fallen, owing to mass production (Forbes, Studies 5, p. 171).
Vessels of genuine rock-crystal were much sought after, especially those with
no defects in the material, the so- called vasa acenteta (Plin. nat. 37, 28); cf.
Apul. met. 12, 19 crustallum inpunctum. They were very fragile, which was also
the reason for their costliness (Sen. benef. 7, 9, 3) Breaking such a vessel would
have been a slaves utmost fear; Seneca relates an episode which occurred when
Augustus was dining in the house of Vedius Pollio (dial. 5, 40, 2): Fregerat unus
ex servis eius crustallinum; rapi eum Vedius iussit ne vulgari quidem more periturum: murenis obici iubebatur, quas ingentis in piscina continebat (cf. 14, 111).
They also serve as stock examples of unnecessary luxury in epist. 119, 3 and 123,
7; see also Marquardt, p. 743; Blmner, Privataltertmer, pp. 408 f.
8. faciant nigras Falerna nives: because of its dark colour, Martial frequently
refers to the Falernian as nigrum; thus 8, 55, 14; 77, 5; 11, 8, 7; 49, 7; cf. 2, 40, 6
fusca Falerna. The wine frequently appears in the works of the poets and particularly often in Martial, who mentions it twenty-six times, whereas the Caecubum


and Setinum are mentioned seven times each, the Sabinum but once (see Heraeus
Index nominum).
On the Falernian wine, see, above all, Plin. nat. 14, 62 f. It was grown on the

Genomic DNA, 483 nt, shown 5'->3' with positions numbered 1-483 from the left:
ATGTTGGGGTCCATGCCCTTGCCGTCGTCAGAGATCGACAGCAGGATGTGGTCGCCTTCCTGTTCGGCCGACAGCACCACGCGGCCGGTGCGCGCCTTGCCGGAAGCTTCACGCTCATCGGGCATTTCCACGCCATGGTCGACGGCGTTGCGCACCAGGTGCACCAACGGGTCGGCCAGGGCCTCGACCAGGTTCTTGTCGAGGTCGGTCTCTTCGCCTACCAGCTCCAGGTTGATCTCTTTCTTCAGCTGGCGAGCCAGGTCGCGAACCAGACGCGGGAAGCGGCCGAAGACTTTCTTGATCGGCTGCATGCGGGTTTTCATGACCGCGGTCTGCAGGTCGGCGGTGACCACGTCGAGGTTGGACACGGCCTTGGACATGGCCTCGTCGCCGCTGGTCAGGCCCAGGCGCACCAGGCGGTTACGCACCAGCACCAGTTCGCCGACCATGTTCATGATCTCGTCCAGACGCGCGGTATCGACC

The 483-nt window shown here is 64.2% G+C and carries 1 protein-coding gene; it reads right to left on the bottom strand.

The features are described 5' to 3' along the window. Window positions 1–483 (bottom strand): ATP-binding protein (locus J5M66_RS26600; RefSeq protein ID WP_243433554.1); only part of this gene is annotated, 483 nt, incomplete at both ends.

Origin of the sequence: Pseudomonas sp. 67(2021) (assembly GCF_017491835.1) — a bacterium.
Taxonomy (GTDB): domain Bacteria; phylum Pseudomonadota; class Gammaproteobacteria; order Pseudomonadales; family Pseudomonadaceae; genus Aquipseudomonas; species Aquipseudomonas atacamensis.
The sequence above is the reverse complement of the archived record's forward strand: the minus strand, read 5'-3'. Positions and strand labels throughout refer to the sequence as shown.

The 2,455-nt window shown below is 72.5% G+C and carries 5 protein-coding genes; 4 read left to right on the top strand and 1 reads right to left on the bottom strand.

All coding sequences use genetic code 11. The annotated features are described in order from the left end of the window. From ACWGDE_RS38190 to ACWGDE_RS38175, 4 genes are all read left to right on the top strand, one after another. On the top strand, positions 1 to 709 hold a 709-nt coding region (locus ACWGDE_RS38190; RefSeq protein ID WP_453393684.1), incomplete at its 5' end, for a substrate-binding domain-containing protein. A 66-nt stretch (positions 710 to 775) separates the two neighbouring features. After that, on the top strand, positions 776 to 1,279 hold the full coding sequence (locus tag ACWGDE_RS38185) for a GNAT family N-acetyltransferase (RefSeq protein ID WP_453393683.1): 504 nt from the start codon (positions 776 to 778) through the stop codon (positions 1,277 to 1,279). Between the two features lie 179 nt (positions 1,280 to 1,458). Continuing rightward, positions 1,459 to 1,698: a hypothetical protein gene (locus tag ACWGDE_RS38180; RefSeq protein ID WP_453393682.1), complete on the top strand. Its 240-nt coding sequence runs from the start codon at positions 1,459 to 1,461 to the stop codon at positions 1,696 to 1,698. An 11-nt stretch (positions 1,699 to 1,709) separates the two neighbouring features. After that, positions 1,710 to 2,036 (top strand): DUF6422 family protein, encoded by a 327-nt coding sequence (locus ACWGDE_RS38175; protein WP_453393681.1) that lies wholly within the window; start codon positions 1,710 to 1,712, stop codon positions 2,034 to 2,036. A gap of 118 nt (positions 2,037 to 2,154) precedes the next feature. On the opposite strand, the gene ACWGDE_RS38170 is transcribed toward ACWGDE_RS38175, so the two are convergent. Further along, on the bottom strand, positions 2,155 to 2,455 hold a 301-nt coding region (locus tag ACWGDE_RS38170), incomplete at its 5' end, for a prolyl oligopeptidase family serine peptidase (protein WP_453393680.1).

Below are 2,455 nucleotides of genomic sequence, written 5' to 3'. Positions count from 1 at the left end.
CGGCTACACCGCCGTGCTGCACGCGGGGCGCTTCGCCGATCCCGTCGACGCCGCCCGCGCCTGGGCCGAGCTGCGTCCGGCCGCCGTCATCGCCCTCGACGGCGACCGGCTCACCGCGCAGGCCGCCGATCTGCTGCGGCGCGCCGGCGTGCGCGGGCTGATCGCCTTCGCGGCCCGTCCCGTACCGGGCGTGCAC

Ager Falernus in Campania, the estate producing the finest wine being that of L.
Cornelius Sulla Faustus (son of the dictator), situated six miles east of Sinuessa,
north-east of Capua. However, Pliny reckoned the Falernian of his day a secondclass wine, culpa copiae potius quam bonitati studentium (but, as he himself
acknowledges, it is a matter of taste which wine each man considers the best; nat.
14, 59). There were three varieties of Falernian, one dry (austerum), one sweet
(dulce) and one light (tenue), whereas some discerned three vintages according to
the place of growth, Caucinian growing on the tops of the hills, Faustian half-way
up, and Falernian at the bottom.
For the practice of straining the wine through a colander containing snow, see
note on 9, 2, 5 dominae ... liquantur.
9. canusinatus ... Syrus: a Syrian dressed in Canusian wool; the adjective canusinatus is found only here and in Suet. Nero 30 canusinatis mulionibus. The